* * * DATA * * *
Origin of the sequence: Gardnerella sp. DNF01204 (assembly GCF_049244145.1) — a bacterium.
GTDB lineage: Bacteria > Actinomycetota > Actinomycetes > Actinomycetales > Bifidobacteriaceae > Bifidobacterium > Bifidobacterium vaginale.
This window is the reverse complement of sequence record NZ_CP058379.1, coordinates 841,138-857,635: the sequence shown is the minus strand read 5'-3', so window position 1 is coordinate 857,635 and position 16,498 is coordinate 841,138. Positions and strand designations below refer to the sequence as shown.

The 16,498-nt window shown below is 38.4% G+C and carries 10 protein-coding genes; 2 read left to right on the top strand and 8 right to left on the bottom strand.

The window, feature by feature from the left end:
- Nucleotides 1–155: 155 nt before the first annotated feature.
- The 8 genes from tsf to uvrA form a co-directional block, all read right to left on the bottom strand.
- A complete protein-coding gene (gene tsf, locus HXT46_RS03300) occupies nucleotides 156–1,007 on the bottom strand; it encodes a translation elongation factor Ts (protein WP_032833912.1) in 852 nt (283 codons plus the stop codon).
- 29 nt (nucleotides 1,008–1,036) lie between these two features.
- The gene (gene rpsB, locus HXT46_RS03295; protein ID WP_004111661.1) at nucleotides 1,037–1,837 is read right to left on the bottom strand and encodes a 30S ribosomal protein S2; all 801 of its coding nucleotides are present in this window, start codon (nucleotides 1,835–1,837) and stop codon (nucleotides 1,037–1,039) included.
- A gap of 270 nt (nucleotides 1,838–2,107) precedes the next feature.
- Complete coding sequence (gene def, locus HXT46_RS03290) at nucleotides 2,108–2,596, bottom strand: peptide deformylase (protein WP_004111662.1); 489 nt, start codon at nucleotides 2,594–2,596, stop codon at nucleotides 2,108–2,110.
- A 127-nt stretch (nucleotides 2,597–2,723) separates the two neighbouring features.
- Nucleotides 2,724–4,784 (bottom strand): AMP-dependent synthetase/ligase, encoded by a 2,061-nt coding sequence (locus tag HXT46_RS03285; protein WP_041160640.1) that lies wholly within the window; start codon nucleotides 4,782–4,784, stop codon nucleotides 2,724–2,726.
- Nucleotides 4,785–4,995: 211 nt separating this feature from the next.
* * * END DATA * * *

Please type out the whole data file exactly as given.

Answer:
Origin of the sequence: Gardnerella sp. DNF01204 (assembly GCF_049244145.1) — a bacterium.
GTDB lineage: Bacteria > Actinomycetota > Actinomycetes > Actinomycetales > Bifidobacteriaceae > Bifidobacterium > Bifidobacterium vaginale.
This window is the reverse complement of sequence record NZ_CP058379.1, coordinates 841,138-857,635: the sequence shown is the minus strand read 5'-3', so window position 1 is coordinate 857,635 and position 16,498 is coordinate 841,138. Positions and strand designations below refer to the sequence as shown.

The 16,498-nt window shown below is 38.4% G+C and carries 10 protein-coding genes; 2 read left to right on the top strand and 8 right to left on the bottom strand.

The window, feature by feature from the left end:
- Nucleotides 1–155: 155 nt before the first annotated feature.
- The 8 genes from tsf to uvrA form a co-directional block, all read right to left on the bottom strand.
- A complete protein-coding gene (gene tsf, locus HXT46_RS03300) occupies nucleotides 156–1,007 on the bottom strand; it encodes a translation elongation factor Ts (protein WP_032833912.1) in 852 nt (283 codons plus the stop codon).
- 29 nt (nucleotides 1,008–1,036) lie between these two features.
- The gene (gene rpsB, locus HXT46_RS03295; protein ID WP_004111661.1) at nucleotides 1,037–1,837 is read right to left on the bottom strand and encodes a 30S ribosomal protein S2; all 801 of its coding nucleotides are present in this window, start codon (nucleotides 1,835–1,837) and stop codon (nucleotides 1,037–1,039) included.
- A gap of 270 nt (nucleotides 1,838–2,107) precedes the next feature.
- Complete coding sequence (gene def, locus HXT46_RS03290) at nucleotides 2,108–2,596, bottom strand: peptide deformylase (protein WP_004111662.1); 489 nt, start codon at nucleotides 2,594–2,596, stop codon at nucleotides 2,108–2,110.
- A 127-nt stretch (nucleotides 2,597–2,723) separates the two neighbouring features.
- Nucleotides 2,724–4,784 (bottom strand): AMP-dependent synthetase/ligase, encoded by a 2,061-nt coding sequence (locus tag HXT46_RS03285; protein WP_041160640.1) that lies wholly within the window; start codon nucleotides 4,782–4,784, stop codon nucleotides 2,724–2,726.
- Nucleotides 4,785–4,995: 211 nt separating this feature from the next.